Property: Off-plan can be perilous

You may escape damp rot, but buying sight unseen still has its pitfalls, writes Penny Jackson.
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The Independent Online
In the past few years, British buyers have warmed to the idea of buying in new developments from plan. Not only can they choose exactly what they want but, in a rising market, they can sit back and watch its value grow while it is being built.

It all sounds so simple, far less trouble than worrying about damp rot, settlement and unscrupulous vendors. But at least the second-hand market is the devil we know. While we may rail against certain aspects of buying and selling, the property is there to be seen and we are familiar with the procedures and the role of estate agents, solicitors and surveyors. When it comes to buying off plan, though, the questions that need to be asked are very different.

The intense marketing of some new developments only serves to further cloud people's minds to the pertinent issues and Linda Beaney of Beaney Pearce, a firm of solicitors, has real concerns about how ill-prepared some buyers are. "They are likely to have spent more time on the small print of their holiday brochures," she says.

In London, particularly, the shortage of good property has fuelled the rush to buy off-plan. In a document for prospective buyers, Beaney Pearce runs through a list of how to proceed - sensibly.

Crucial is the warning not to be panicked into buying by the crush of people apparently making speedy transactions. It is necessary only to recall scenes at developments such as County Hall in London to know how a carefully orchestrated marketing campaign can create queues and a panic among potential buyers fearful of losing an apartment.

Buyers might even have exchanged contracts on the spot. The frenetic atmosphere can also persuade those who arrive at launches with their finances in place to overstretch themselves. Once the few well advertised and very attractively priced units go, it's on to normal prices.

"I have seen people spend pounds 20,000 more than they intended to, as though it were pounds 20," says Tom Marshall of Cluttons. In order to speed things along, buyers in larger developments will often find a panel of solicitors on site during the sales days.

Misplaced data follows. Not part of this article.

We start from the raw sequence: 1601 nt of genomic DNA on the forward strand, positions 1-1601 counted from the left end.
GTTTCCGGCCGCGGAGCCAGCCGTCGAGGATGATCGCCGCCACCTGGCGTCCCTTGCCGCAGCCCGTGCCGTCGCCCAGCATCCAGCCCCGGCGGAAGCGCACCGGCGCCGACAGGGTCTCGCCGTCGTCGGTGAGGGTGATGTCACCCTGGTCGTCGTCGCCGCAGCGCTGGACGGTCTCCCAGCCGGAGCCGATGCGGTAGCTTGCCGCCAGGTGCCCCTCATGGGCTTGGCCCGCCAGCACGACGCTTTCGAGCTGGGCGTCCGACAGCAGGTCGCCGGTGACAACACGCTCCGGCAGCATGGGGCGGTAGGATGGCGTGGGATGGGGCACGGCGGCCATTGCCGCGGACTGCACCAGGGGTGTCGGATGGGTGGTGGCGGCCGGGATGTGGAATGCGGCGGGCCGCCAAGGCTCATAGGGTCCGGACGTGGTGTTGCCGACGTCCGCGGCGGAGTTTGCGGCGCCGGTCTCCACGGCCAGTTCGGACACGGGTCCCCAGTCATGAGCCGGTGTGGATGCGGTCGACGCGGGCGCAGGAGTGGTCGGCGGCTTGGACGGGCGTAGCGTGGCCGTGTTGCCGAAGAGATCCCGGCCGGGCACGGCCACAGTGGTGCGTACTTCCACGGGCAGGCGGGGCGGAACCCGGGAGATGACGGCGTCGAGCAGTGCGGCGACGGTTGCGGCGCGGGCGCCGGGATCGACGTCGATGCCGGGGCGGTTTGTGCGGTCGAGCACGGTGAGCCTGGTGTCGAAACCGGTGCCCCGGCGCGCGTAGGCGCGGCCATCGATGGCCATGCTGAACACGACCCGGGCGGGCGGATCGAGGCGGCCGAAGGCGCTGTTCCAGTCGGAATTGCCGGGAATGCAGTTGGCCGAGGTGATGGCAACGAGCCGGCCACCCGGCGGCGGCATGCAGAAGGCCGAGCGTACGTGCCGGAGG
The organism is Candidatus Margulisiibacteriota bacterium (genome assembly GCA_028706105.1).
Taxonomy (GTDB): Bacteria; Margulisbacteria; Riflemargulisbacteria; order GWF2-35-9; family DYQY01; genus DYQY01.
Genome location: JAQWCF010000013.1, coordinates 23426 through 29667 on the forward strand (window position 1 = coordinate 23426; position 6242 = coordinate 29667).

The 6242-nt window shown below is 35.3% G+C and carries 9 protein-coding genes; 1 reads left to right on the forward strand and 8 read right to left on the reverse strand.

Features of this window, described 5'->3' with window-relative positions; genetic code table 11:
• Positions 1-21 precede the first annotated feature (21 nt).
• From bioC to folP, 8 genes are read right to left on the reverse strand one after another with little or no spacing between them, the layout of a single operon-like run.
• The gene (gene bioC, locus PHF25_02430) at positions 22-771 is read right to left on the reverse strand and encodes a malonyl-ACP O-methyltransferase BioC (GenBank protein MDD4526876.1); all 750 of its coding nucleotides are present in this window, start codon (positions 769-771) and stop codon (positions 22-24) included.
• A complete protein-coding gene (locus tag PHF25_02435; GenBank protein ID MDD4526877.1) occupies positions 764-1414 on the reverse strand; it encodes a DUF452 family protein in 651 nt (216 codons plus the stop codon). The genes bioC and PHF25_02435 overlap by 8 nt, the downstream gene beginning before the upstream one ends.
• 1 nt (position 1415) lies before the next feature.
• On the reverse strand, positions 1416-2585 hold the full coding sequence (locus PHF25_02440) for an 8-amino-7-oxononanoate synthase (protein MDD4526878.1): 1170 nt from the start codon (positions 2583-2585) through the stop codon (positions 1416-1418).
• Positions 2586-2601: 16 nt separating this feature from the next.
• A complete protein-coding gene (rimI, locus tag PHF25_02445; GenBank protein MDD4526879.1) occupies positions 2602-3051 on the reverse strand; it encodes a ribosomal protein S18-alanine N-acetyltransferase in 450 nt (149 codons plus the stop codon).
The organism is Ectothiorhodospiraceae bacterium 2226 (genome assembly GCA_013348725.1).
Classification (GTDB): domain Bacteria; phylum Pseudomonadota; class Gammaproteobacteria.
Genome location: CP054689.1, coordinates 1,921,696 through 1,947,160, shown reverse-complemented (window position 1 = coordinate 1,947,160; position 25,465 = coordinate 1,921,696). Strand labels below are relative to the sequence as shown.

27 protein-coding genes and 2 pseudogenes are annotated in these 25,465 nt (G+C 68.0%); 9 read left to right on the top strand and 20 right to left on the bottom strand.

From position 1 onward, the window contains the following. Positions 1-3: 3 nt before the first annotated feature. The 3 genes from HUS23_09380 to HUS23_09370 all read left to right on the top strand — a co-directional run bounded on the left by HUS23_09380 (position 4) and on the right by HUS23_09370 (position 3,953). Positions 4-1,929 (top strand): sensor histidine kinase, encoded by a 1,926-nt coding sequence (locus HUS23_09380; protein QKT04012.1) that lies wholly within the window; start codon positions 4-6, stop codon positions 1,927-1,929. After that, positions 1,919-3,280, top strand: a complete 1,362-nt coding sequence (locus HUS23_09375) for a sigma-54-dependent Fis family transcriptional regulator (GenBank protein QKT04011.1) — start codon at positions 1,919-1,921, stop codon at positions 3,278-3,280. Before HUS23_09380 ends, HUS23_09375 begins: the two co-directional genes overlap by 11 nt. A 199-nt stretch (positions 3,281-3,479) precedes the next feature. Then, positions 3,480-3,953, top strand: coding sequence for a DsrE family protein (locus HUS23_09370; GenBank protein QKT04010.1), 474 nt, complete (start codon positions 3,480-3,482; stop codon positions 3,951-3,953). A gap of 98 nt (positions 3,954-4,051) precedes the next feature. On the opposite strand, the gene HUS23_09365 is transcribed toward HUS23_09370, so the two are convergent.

While they are independent and no one is obliged to use them, their selling point is that they are familiar with the documentation.

"If a developer has a large parcel of land, say, it is important to push the solicitor on its use. He could be in a difficult position if he has already looked at the paperwork," says Linda Beaney. And the family solicitor may not be the answer either, if he or she is not familiar with purchasing off-plan.

At the Law Society, David McNeill recognises that for the panel of solicitors on a development, it is a lucrative business. "But if they have worked with a developer and know something they cannot pass on to a purchaser they must withdraw immediately. There must be no conflict of interest. The obvious advantages of using a panel solicitor are that they will be cheaper and faster because they are not starting from scratch."

David Foulser, a solicitor with Bretherton Price Elgoods, specialises in new developments and is only too aware of the pitfalls. "The minute a developer suggests using a certain solicitor you might say that is putting more pressure on the buyer."

A further pressure is the deadline set by developers, who will threaten to withdraw the property after that date. Two or three weeks is often not long enough to complete a search of the wider area and usually the contract is on a take it or leave it basis, explains Mr Foulser.

"What I consider grossly unfair is that despite all the fancy marketing, floor plans, and specifications, when the contracts arrive there is a clause which says the buyer cannot place any legal reliance on anything said to him by anyone other than the developer's solicitor. Plans and sales brochures are provided for information only. If you want to inspect the plans you might have to drive miles to the head office. Who is going to do that?" he asks.

One of David Foulser's clients recently refused to exchange when the developer's solicitor would not confirm a particular point. "It is madness. Most people would have caved in because they are desperate not to lose the property. Developers sell property on the terms they dictate."

In London, Point West, the converted air terminal in Cromwell Road that went through rocky times during the recession with buyers losing their deposits, is being sold heavily this weekend. Some 126 flats are for sale and the sales office confirms that a building society and solicitors will be available. Nobody, they say, will be pushed to use them. So why are they invited in by developers? Edward Lewis of FPD Savills says it is easier if the solicitors have approved the form of the contract and understand the issues. If they are potentially going to be instructed on some 25 per cent of sales they can work for a more competitive fee. "All the potential problems should have been ironed out."

That may well be the case. But it wouldn't do any harm for those buying off-plan to be as rigorous about the standards of their property investment as they are about their holiday hotel.

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